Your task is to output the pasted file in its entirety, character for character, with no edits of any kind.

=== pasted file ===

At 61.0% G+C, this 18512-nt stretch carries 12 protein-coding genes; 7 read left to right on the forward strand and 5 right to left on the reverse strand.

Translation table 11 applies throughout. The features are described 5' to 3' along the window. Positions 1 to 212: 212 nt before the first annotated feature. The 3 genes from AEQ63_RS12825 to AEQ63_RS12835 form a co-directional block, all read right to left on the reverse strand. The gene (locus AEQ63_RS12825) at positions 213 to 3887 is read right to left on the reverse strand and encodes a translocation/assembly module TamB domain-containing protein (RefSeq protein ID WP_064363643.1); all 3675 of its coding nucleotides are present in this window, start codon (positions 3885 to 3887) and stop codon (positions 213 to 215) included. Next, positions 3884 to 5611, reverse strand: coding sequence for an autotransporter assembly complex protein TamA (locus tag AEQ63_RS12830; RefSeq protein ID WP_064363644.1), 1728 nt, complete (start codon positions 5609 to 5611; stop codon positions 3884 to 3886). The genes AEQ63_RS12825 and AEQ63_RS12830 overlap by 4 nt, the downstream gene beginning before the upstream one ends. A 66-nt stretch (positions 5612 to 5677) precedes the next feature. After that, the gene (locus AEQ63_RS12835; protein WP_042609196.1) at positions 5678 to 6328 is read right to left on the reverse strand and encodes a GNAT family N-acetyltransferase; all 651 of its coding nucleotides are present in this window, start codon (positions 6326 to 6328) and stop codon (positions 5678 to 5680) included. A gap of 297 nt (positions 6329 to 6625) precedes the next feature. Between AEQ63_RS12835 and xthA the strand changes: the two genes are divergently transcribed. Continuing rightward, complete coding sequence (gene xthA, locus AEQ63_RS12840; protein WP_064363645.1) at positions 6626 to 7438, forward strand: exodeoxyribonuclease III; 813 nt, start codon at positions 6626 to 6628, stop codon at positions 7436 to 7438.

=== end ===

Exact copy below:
At 61.0% G+C, this 18512-nt stretch carries 12 protein-coding genes; 7 read left to right on the forward strand and 5 right to left on the reverse strand.

Translation table 11 applies throughout. The features are described 5' to 3' along the window. Positions 1 to 212: 212 nt before the first annotated feature. The 3 genes from AEQ63_RS12825 to AEQ63_RS12835 form a co-directional block, all read right to left on the reverse strand. The gene (locus AEQ63_RS12825) at positions 213 to 3887 is read right to left on the reverse strand and encodes a translocation/assembly module TamB domain-containing protein (RefSeq protein ID WP_064363643.1); all 3675 of its coding nucleotides are present in this window, start codon (positions 3885 to 3887) and stop codon (positions 213 to 215) included. Next, positions 3884 to 5611, reverse strand: coding sequence for an autotransporter assembly complex protein TamA (locus tag AEQ63_RS12830; RefSeq protein ID WP_064363644.1), 1728 nt, complete (start codon positions 5609 to 5611; stop codon positions 3884 to 3886). The genes AEQ63_RS12825 and AEQ63_RS12830 overlap by 4 nt, the downstream gene beginning before the upstream one ends. A 66-nt stretch (positions 5612 to 5677) precedes the next feature. After that, the gene (locus AEQ63_RS12835; protein WP_042609196.1) at positions 5678 to 6328 is read right to left on the reverse strand and encodes a GNAT family N-acetyltransferase; all 651 of its coding nucleotides are present in this window, start codon (positions 6326 to 6328) and stop codon (positions 5678 to 5680) included. A gap of 297 nt (positions 6329 to 6625) precedes the next feature. Between AEQ63_RS12835 and xthA the strand changes: the two genes are divergently transcribed. Continuing rightward, complete coding sequence (gene xthA, locus AEQ63_RS12840; protein WP_064363645.1) at positions 6626 to 7438, forward strand: exodeoxyribonuclease III; 813 nt, start codon at positions 6626 to 6628, stop codon at positions 7436 to 7438.